Reading this, recently published, book. It is not for everybody. Not likely to be interesting for non-Jewish people, or for those with no interest in Jewish socio-religious matters. For me it is captivating - a page turner. I find myself alternating between sympathy and disgust. It is one man's perspective - declared a heretic and forced to leave the Skverer Chassidic community - a very puritanical community. (His parents were baalei teshuva Chassidim, who lived 'on the edge' of the Skverer community, and he was born into it.)
I am intrigued and interested in how others with more knowledge than I react to it. Is it accurate of the Skverers? How different are the Satmars and other groups? Or the non-Chassidic groups (at one point he is very dismissive of what he sees as the Litvisha culture). And as far as I have read in the book, Chabad is sort of beyond the pale for all, or most, of these Chassidic groups - totally corrupted and contaminated by goyishe culture, true?
My reflex impression is of a community caught in and struggling to preserve its tribal (clan) mores and rituals that evolved over many years as a response to persistent existentially threatening persecution. And the overall preservation strategy includes ingenious types of insulation strategies - like regarding all those who disagree as 'mentally ill'. It is a horrifyingly totalitarian society in which the most minute and intimate details of personal life are strictly scripted and departures severely punished by shaming.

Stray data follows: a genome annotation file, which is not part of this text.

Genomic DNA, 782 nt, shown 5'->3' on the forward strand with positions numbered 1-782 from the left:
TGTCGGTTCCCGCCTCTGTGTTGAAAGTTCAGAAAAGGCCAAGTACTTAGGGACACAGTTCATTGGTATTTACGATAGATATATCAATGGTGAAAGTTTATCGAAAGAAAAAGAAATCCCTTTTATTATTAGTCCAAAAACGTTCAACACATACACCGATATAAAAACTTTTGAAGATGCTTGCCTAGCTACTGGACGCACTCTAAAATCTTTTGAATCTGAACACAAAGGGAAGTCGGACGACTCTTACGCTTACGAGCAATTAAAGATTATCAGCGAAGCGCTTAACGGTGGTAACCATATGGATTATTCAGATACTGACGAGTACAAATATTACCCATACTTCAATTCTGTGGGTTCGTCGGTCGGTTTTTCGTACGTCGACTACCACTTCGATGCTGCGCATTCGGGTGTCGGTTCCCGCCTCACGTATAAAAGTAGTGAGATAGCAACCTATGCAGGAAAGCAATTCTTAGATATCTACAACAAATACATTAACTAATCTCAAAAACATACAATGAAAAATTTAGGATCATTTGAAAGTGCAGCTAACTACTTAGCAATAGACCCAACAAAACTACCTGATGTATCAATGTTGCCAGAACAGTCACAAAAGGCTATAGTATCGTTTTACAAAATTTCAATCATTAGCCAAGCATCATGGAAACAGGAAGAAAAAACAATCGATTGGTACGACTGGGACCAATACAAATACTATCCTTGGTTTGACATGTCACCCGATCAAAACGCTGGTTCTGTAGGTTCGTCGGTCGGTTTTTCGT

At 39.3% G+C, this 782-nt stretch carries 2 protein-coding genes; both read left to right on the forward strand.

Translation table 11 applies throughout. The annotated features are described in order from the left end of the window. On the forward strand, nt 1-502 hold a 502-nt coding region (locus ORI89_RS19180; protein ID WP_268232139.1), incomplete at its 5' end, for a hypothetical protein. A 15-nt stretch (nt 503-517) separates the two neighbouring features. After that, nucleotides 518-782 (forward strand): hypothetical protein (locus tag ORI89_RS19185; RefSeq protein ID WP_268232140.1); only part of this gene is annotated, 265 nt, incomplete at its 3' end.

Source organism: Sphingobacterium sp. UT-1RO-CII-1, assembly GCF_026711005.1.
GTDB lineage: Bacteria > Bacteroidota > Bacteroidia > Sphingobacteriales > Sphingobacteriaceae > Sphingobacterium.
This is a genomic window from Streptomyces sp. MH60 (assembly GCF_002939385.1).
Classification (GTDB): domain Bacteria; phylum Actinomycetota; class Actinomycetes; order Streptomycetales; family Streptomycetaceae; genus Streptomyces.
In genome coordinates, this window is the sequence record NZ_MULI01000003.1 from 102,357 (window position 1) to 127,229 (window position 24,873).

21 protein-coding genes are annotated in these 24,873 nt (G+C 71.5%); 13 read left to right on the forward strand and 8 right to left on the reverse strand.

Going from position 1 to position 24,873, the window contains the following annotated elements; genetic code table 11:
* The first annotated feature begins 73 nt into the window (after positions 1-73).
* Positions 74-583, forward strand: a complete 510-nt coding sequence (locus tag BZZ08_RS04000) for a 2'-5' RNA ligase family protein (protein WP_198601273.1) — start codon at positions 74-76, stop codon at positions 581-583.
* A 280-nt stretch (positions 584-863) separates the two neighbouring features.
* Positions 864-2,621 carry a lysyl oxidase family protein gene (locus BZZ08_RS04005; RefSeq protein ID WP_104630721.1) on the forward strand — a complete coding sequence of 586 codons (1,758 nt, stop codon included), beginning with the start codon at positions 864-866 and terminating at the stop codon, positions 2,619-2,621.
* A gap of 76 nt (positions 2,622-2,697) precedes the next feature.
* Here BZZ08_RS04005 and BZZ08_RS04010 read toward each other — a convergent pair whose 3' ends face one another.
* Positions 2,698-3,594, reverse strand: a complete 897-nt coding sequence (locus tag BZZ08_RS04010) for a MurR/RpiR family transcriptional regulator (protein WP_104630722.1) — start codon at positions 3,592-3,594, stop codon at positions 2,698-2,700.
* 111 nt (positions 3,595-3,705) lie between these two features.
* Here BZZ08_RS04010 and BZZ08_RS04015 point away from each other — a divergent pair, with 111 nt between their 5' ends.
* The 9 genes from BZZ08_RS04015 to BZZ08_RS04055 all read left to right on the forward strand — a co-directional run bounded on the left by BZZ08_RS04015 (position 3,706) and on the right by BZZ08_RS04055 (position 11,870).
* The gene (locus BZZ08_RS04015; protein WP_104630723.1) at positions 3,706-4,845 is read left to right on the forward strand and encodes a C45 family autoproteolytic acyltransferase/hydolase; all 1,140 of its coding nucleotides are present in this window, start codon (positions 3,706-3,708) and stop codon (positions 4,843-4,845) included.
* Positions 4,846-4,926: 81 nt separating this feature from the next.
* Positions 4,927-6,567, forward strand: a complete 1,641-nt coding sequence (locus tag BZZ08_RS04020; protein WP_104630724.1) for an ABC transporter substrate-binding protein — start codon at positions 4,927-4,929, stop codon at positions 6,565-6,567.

And yet, in spite of that the overall approach is remarkably civilized insofar as it is essentially non-violent and, at times, compassionate and loving. It is a model for an earlier more violent age in which it was superior in its treatment of women and dissidents. Today it is just the opposite.
A moving and revealing exploration of Hasidic life, and one man's struggles with faith, family, and communityShulem Deen was raised to believe that questions are dangerous. As a member of the Skverers, one of the most insular Hasidic sects in...